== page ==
she didn't have a parasol, or lighting that was at all decent; she was wearing what she describes as "geisha hat" that hid her hair and to some extent her face, and lit from below by a frantic color-flashing light (once they rigged it up, about halfway into the set) that did cool and disorienting things to her plaid pants. this felt like a very silly show – there were only maybe twenty people in the crowd, for one thing – but she was loving it, bubbly, alternately endearing for her giddy showmanship and her enthusiastically genuine personability – anyway completely lovable. she seemed just tickled to be here, her first time in philly, asked us what she should do (i wish i knew how to answer that question... somebody shouted out "standard tap" and then explained that they had "pub food," which made her just light up, and ask if she could get a good cup of english tea anywhere) and seemed almost as surprised that we didn't respond with unbridled enthusiasm when she asked about drake (before turning in a kick-ass cover of "best i ever had" – "i thought you loved hip-hop in philadelphia!?") as she was that we had come there to see her and actually knew her songs (she was going to skip "crying blood," but made the mistake of mentioning it and then the crowd wouldn't let her not do it – complete with a reggae "remix" recap.) she opened with my current fave "everybody" (sung thru a megaphone) and closed with "shark in the water," what an undeniable feel-good hit, don't know how i was so tentative about it at first...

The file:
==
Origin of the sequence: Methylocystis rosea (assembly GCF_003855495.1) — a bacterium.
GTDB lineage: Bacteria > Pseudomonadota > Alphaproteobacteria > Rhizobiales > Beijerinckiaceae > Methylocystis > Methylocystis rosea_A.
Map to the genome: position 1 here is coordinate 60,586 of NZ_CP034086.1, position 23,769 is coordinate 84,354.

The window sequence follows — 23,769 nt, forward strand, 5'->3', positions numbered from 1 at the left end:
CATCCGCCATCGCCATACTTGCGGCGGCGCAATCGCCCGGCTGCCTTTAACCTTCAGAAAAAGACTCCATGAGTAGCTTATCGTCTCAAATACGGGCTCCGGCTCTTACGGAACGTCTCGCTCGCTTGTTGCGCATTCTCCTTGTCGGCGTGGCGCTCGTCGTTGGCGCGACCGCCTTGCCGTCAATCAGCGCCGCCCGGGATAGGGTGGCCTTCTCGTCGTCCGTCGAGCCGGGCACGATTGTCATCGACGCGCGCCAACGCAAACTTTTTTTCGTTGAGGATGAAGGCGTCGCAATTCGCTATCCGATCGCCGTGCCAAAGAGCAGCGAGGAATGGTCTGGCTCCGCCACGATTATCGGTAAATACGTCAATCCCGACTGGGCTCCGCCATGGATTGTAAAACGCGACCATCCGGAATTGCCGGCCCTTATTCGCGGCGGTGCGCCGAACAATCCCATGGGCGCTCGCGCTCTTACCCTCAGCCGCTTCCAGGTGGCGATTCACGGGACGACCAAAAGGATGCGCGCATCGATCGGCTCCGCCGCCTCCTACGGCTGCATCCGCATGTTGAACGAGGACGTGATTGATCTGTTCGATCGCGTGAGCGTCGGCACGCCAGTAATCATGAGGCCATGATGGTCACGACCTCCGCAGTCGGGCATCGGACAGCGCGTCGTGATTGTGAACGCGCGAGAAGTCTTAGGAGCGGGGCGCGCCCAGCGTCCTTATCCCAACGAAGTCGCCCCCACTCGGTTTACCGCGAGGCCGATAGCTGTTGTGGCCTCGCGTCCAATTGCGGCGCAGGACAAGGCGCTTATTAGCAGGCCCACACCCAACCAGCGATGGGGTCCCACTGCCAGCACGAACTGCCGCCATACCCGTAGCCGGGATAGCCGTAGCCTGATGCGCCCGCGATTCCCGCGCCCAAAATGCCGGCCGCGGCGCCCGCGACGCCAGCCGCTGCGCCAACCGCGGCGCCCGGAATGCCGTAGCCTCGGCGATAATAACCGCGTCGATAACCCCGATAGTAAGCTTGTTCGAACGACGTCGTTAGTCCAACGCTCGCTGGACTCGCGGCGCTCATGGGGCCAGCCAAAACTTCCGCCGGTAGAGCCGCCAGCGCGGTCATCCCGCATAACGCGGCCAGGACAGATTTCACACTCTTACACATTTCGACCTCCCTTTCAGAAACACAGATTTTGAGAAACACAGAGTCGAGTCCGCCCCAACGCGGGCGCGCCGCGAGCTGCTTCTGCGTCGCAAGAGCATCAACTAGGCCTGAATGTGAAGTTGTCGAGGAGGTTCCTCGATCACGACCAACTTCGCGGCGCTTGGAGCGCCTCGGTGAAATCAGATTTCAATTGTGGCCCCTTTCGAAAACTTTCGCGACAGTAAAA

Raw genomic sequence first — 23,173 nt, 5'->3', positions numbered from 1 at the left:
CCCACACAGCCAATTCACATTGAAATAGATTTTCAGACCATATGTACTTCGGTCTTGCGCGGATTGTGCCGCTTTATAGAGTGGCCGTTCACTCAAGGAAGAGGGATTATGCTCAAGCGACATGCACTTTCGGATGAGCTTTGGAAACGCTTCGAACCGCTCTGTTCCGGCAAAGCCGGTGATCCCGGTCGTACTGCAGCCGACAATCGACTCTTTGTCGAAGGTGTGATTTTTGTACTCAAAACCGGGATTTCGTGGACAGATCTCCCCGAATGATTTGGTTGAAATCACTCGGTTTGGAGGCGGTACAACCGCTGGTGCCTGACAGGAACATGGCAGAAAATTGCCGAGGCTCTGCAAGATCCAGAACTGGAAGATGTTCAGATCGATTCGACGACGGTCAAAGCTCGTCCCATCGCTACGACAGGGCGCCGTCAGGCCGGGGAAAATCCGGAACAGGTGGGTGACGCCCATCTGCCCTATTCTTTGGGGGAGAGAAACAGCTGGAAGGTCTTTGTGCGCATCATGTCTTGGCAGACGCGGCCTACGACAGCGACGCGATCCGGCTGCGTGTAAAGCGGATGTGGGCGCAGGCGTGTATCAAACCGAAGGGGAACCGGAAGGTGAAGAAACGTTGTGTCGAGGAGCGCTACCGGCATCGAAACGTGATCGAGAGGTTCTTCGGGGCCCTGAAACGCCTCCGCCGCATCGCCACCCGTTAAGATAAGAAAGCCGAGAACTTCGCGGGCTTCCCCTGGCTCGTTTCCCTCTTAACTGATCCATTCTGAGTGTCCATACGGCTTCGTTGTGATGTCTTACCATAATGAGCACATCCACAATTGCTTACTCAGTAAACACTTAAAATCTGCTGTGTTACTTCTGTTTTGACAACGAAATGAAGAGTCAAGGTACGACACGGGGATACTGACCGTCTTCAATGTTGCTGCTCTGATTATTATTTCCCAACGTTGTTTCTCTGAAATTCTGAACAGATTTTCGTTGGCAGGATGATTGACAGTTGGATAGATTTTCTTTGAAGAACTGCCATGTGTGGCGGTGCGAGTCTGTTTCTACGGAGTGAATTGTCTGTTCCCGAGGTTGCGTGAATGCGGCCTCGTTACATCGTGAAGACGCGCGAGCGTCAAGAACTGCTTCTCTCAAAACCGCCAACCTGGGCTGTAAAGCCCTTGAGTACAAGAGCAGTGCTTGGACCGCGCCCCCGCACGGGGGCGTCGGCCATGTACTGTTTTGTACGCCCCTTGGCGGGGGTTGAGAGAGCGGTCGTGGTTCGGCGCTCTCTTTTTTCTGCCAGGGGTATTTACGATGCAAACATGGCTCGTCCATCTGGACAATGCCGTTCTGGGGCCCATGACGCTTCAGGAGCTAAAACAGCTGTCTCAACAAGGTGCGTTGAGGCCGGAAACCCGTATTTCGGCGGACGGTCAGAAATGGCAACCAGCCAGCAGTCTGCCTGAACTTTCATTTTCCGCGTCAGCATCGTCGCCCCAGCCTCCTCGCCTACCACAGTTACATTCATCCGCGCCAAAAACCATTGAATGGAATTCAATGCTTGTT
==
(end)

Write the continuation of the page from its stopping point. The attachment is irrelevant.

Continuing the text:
and, last night, i faced the rains and trains to see nosaj thing and daedelus (and jogger too, but i only ended up catching the last two numbers of their unwieldy drill'n'bass/screamo/psych/folk/glitch-pop/whatever weirdness....guess i'll puzzle that out later.) it was the "magical properties tour (check out this v. awesome poster), a celebration of daedelus' new label, which doesn't seem to be very well organized as far as having any sort of web presence, or any actual releases, current or future, apart from the jogger debut and even that only barely seems to exist (if it makes it into the amg database, it'll only be thanks to my persistent nagging), but good on them putting the tour together, good idea, good work.